I made this comic for a class I took at SVA this summer (thanks to Tom Hart and Matt Madden for critiques). It is a silent, characterless diptych. Part 1 features a series of images appropriated and redrawn from a number of 1940′s-50′s film noir. Part 2 takes its images from contemporary daily life. The two parts are mirrored in a number of ways.
You can read this in two forms. There is the more traditional printed form and the horizontally scrolling web version that overlays the two parts of the diptych. (If you’re going to link to this comic, please link to this page not the web version.)
Comments from the outside world:
Okay there haven’t been many but Matt Madden tweeted this: “My interns just discovered a copy of @madinkbeard’s Big Sleep-derived comic and HAD THEIR MINDS BLOWN”.
“Badman’s newest print comic is a really beautiful study of human environments, and by extension the (unseen) human characters and actions that inhabit them. The comic is split in half between the past and the present – the former represented by a series of location shots taken from old noir films like The Big Sleep and Kiss Me Deadly, while the latter is taken from Badman’s own home, presumably. Each panel is silent, but of course, taken all together, the images decode whatever narrative they serve as evidence for. Not to say that it’s entirely about what’s not shown. There’s a pleasure in observing the scenery for what it is, each frame drawing attention to that which exists all around us. “Backgrounds,” as they’re tellingly referred to as, are often given short shrift by cartoonists (implicating myself here, of course). This work serves as a testament to how much power environments can have on their own, both narratively and poetically. It doesn’t surprise me that Badman also has an interest in abstract comics, because if we expand the preceding idea, it includes any image at all. It’s not abstracted figures that make up comics, but the sequenced image at its most basic. But that’s probably an argument for another day. Really enjoyed this.” -Kevin Czap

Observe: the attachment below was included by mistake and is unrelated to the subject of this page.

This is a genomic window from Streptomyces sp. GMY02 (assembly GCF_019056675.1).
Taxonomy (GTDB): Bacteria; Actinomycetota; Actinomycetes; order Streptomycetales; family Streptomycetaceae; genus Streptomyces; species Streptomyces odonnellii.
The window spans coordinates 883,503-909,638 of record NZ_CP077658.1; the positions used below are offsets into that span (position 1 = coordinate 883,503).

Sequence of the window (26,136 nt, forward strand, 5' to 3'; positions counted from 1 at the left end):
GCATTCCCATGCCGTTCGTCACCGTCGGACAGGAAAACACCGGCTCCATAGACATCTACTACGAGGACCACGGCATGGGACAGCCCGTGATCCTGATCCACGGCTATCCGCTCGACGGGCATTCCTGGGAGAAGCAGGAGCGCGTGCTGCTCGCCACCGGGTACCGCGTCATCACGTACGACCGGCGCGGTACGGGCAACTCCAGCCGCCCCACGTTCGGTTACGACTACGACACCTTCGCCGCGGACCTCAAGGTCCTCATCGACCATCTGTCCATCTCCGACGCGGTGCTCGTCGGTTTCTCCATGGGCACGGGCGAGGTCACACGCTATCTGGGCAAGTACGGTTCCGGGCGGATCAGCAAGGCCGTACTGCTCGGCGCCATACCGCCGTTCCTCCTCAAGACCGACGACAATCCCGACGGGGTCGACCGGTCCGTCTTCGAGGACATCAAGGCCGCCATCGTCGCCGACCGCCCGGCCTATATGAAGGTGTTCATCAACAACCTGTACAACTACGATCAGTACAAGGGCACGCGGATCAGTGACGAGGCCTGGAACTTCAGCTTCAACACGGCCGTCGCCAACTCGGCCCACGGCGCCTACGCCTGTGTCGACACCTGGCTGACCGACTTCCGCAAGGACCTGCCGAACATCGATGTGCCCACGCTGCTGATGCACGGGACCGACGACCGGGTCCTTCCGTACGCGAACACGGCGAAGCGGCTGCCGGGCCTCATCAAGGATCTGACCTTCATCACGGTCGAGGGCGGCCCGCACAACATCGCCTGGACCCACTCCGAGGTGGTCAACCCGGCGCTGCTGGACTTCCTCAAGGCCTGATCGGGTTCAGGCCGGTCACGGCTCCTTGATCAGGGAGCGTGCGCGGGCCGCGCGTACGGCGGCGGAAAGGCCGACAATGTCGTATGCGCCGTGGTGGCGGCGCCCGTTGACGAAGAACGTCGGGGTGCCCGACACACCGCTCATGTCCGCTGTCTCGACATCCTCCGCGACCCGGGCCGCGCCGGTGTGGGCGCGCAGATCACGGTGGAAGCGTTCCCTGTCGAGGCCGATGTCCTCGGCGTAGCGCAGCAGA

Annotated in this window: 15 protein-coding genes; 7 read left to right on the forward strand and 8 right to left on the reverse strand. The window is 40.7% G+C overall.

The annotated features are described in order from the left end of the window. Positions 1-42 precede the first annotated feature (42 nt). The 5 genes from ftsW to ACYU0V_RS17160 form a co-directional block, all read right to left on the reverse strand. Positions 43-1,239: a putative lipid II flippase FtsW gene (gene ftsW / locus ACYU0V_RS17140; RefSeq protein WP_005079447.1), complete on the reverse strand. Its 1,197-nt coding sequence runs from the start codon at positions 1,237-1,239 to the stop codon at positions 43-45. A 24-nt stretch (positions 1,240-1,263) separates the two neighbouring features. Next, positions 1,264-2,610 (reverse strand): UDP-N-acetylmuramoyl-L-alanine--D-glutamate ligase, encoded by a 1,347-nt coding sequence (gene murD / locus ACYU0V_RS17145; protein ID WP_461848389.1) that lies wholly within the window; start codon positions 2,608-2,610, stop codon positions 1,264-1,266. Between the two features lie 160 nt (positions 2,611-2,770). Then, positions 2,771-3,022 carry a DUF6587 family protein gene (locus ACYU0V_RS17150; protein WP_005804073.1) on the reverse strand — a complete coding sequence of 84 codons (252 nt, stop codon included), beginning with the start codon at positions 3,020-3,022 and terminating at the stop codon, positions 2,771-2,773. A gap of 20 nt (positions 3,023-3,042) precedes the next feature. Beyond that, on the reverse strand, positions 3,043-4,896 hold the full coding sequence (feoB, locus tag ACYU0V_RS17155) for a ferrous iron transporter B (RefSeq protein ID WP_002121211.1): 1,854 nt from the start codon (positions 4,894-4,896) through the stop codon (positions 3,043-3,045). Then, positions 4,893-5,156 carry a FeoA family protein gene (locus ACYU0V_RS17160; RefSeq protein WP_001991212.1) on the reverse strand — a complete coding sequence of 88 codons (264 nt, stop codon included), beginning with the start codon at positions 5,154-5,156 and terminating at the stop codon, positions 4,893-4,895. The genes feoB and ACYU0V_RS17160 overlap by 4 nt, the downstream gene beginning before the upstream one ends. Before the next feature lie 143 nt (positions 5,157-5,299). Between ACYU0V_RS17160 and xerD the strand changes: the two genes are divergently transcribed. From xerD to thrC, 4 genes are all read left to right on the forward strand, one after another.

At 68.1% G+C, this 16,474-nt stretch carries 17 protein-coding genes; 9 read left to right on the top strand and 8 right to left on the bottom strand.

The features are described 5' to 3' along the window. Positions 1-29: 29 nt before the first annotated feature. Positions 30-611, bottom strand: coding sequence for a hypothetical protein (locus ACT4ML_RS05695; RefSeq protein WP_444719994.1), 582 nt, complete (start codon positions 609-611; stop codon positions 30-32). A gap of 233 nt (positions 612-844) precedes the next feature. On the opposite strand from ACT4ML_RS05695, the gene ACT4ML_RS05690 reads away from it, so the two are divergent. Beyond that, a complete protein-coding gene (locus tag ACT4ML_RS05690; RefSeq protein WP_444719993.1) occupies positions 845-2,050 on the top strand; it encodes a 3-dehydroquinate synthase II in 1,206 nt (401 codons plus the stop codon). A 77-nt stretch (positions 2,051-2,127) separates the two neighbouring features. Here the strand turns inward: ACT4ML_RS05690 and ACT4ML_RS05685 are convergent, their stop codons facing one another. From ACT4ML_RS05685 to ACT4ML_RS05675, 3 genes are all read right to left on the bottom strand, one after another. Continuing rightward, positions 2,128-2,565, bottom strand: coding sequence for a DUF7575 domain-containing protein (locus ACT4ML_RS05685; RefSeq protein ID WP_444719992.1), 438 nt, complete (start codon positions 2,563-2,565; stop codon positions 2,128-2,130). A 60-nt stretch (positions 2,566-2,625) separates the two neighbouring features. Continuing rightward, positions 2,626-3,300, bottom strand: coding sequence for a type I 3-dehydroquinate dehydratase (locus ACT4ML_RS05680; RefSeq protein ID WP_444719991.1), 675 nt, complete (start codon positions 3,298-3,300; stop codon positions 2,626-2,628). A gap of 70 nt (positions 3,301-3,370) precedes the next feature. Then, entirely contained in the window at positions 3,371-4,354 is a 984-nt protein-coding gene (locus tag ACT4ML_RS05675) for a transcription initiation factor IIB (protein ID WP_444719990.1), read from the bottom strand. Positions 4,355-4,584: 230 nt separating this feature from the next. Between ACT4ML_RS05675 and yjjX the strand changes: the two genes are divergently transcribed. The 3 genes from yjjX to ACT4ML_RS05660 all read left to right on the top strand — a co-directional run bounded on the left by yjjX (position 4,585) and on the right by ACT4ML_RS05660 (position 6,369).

“Untitled is one of his most successful comics to date. [...] This comic is a witty depiction of how we read, comprehend and contextualize images.” -Rob Clough